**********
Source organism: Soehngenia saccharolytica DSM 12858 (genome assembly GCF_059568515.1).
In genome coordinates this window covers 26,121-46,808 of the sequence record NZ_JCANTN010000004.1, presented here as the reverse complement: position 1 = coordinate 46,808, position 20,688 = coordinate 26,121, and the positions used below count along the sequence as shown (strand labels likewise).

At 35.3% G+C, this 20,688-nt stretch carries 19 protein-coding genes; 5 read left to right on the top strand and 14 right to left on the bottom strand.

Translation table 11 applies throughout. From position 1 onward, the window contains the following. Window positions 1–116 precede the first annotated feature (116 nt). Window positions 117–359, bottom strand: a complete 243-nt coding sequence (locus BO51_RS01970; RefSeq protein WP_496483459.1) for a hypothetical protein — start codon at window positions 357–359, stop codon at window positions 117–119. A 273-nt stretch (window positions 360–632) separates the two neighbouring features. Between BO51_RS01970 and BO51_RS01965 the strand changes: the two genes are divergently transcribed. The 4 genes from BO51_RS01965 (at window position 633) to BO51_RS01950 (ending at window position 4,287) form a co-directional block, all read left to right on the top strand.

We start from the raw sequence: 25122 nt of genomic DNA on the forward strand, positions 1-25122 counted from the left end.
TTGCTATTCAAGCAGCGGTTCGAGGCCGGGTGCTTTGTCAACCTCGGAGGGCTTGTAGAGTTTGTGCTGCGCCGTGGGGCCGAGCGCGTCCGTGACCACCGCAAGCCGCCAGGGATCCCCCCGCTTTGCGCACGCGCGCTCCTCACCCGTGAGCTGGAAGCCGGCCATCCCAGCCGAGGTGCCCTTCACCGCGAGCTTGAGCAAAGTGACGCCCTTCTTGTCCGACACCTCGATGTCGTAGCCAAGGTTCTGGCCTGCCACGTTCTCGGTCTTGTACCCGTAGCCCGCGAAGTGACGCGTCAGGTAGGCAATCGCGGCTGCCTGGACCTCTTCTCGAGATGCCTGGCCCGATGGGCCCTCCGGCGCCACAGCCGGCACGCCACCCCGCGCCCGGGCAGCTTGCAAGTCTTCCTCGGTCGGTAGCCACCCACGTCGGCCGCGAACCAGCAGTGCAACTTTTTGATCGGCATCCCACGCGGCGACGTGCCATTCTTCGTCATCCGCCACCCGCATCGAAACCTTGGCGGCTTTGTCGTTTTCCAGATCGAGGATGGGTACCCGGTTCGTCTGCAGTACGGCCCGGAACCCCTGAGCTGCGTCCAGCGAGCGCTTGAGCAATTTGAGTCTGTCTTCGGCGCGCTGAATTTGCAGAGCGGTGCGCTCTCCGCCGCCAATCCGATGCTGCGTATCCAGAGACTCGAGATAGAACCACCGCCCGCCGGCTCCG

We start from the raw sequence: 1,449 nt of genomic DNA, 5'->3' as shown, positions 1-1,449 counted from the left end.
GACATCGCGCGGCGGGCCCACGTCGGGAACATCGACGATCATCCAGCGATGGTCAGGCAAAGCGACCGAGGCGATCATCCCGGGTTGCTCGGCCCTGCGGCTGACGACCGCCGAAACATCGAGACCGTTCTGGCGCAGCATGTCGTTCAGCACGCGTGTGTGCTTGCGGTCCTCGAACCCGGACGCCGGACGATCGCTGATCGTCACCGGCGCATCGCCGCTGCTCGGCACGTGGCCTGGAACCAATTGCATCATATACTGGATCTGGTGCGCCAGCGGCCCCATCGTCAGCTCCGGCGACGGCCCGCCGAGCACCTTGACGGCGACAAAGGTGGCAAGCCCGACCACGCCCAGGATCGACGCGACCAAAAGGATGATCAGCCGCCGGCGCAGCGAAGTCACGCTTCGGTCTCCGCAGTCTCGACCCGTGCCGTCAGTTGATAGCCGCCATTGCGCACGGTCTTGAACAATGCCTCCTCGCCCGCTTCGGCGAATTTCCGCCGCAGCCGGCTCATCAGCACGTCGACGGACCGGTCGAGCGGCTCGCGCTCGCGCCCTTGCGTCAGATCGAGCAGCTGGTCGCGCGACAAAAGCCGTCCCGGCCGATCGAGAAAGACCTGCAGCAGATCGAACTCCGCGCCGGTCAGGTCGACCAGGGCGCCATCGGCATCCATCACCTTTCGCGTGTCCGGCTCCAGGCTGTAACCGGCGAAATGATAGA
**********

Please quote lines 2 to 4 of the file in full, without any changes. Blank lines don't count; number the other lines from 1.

In genome coordinates this window covers 26,121-46,808 of the sequence record NZ_JCANTN010000004.1, presented here as the reverse complement: position 1 = coordinate 46,808, position 20,688 = coordinate 26,121, and the positions used below count along the sequence as shown (strand labels likewise).

At 35.3% G+C, this 20,688-nt stretch carries 19 protein-coding genes; 5 read left to right on the top strand and 14 right to left on the bottom strand.

Translation table 11 applies throughout. From position 1 onward, the window contains the following. Window positions 1–116 precede the first annotated feature (116 nt). Window positions 117–359, bottom strand: a complete 243-nt coding sequence (locus BO51_RS01970; RefSeq protein WP_496483459.1) for a hypothetical protein — start codon at window positions 357–359, stop codon at window positions 117–119. A 273-nt stretch (window positions 360–632) separates the two neighbouring features. Between BO51_RS01970 and BO51_RS01965 the strand changes: the two genes are divergently transcribed. The 4 genes from BO51_RS01965 (at window position 633) to BO51_RS01950 (ending at window position 4,287) form a co-directional block, all read left to right on the top strand.